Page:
People Born 1945-1965 (Baby Boomers)
CDC Recommendation: Adults Born from 1945-1965 (Baby Boomers) get Tested for Hepatitis C
In addition to testing adults of all ages at risk for hepatitis C virus infection, CDC recommends:
- All adults born during 1945–1965 receive one-time testing for the hepatitis C virus (HCV).
- Testing should begin with anti-HCV. If the anti-HCV test is positive, or reactive, then a nucleic acid test (NAT) should follow.
- All persons identified with current HCV infection should receive a brief alcohol screening and intervention as clinically indicated, followed by referral to appropriate care and treatment services.
Key Facts about People Born 1945-1965 (Baby Boomers) and Hepatitis C
- There are an estimated 2.4 million people living with hepatitis C in the U.S.
- Approximately 75% of people living with hepatitis C were born during 1945-1965.
- National prevalence data show that people born during these years are five times more likely than other adults to be infected with HCV.
- Hepatitis C is a leading cause of liver cancer and the leading cause of liver transplants; people born during 1945-1965 account for 73% of all hepatitis C- associated mortality.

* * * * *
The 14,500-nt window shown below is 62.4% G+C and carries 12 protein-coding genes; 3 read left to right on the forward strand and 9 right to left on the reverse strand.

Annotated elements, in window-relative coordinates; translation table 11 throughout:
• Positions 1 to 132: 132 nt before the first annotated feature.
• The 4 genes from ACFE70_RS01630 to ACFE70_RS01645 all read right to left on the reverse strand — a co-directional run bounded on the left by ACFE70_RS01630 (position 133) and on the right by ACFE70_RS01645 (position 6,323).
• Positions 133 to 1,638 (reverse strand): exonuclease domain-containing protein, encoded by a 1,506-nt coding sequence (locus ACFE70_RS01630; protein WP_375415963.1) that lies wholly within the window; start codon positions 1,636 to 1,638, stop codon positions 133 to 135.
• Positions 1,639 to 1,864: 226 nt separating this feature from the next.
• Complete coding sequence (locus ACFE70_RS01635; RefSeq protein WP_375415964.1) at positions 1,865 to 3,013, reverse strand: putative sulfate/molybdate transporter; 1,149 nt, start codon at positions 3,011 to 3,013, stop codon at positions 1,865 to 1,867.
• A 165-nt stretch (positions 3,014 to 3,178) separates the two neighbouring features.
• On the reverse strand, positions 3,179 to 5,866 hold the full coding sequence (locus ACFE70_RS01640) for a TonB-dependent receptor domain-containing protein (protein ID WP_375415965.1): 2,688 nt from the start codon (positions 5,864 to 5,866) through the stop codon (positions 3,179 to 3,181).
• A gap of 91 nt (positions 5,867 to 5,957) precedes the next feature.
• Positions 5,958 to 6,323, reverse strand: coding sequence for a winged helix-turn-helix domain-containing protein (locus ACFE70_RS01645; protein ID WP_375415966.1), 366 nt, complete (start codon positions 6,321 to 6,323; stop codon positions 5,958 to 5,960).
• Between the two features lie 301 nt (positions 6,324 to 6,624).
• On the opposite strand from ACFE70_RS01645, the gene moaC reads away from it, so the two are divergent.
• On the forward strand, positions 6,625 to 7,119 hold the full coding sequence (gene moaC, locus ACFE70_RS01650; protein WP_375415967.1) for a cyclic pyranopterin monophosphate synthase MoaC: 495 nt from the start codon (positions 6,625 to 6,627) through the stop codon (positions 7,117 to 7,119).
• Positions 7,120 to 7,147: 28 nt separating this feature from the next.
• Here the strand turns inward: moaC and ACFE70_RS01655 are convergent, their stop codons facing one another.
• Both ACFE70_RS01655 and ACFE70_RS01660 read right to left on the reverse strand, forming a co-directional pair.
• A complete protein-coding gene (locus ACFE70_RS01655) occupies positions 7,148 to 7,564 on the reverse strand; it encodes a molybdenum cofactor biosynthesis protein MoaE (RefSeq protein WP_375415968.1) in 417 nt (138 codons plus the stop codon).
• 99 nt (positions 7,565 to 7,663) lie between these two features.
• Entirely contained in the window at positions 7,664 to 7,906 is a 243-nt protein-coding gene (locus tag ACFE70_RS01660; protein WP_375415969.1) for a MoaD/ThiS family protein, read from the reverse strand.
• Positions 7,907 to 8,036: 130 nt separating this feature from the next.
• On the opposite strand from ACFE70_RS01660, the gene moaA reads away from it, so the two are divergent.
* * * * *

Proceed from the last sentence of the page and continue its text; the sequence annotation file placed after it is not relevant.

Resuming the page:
Rationale for Recommendation
- There is a high prevalence of hepatitis C in people born during 1945–1965, with 75% of people with hepatitis C born during these years.
- There is increasing HCV-associated morbidity and mortality, as annual HCV-associated mortality in the US increased more than 50% from 1999 to 2007. People born 1945-1965 with hepatitis C face increasing hepatitis C-associated morbidity and mortality.
- A high proportion of people with hepatitis C do not know that they are infected (estimates range from 45%-85%).
- Testing based solely on elevated ALT levels is estimated to miss 50% of chronic infections.
- For those who are chronically infected, clinical preventive services including regular medical monitoring, hepatitis A and B vaccination, and behavior changes like alcohol reduction/cessation and achieving and maintaining a healthy BMI can improve health outcomes for people with hepatitis C.
- New therapies, including interferon-free regimens, can halt disease progression cure most infected with hepatitis C. These treatment options increase the effectiveness and reduce the duration of therapy for many patients.
- One-time testing of those born 1945-1965 is estimated to identify 800,000 infections and, with linkage to care and treatment, avert more than 120,000 HCV-related deaths. This strategy is estimated to save $1.5-$7.1 billion in liver disease-related costs.
Guidelines and Recommendations
U.S. Preventive Services Task Force (USPSTF) – Screening for Hepatitis C Virus Infection
ExternalUSPSTF recommends screening for hepatitis C virus (HCV) infection in persons at high risk for infection and offering one-time screening for HCV infection to adults born during 1945-1965. Grade: B Recommendation.
- CDC’s Know More Hepatitis campaign, targeting people born 1945-1965 to get tested for hepatitis C